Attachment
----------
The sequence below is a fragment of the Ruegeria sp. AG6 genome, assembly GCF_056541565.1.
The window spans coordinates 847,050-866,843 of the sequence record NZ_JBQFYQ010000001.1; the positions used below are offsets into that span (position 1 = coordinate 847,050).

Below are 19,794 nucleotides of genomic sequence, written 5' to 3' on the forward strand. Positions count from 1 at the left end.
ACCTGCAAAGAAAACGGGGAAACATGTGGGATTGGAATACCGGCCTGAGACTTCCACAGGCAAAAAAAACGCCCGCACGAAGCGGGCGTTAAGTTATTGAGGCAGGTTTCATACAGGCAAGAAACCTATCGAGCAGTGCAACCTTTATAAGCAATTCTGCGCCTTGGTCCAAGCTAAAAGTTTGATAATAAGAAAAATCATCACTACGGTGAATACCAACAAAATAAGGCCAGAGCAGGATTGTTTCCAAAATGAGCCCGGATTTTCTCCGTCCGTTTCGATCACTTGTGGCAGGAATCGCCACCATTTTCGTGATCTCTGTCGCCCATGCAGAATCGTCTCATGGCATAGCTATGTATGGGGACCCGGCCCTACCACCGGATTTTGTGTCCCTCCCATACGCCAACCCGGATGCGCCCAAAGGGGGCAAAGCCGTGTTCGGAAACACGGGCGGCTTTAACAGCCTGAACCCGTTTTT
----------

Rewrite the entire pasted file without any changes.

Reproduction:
The sequence below is a fragment of the Ruegeria sp. AG6 genome, assembly GCF_056541565.1.
The window spans coordinates 847,050-866,843 of the sequence record NZ_JBQFYQ010000001.1; the positions used below are offsets into that span (position 1 = coordinate 847,050).

Below are 19,794 nucleotides of genomic sequence, written 5' to 3' on the forward strand. Positions count from 1 at the left end.
ACCTGCAAAGAAAACGGGGAAACATGTGGGATTGGAATACCGGCCTGAGACTTCCACAGGCAAAAAAAACGCCCGCACGAAGCGGGCGTTAAGTTATTGAGGCAGGTTTCATACAGGCAAGAAACCTATCGAGCAGTGCAACCTTTATAAGCAATTCTGCGCCTTGGTCCAAGCTAAAAGTTTGATAATAAGAAAAATCATCACTACGGTGAATACCAACAAAATAAGGCCAGAGCAGGATTGTTTCCAAAATGAGCCCGGATTTTCTCCGTCCGTTTCGATCACTTGTGGCAGGAATCGCCACCATTTTCGTGATCTCTGTCGCCCATGCAGAATCGTCTCATGGCATAGCTATGTATGGGGACCCGGCCCTACCACCGGATTTTGTGTCCCTCCCATACGCCAACCCGGATGCGCCCAAAGGGGGCAAAGCCGTGTTCGGAAACACGGGCGGCTTTAACAGCCTGAACCCGTTTTT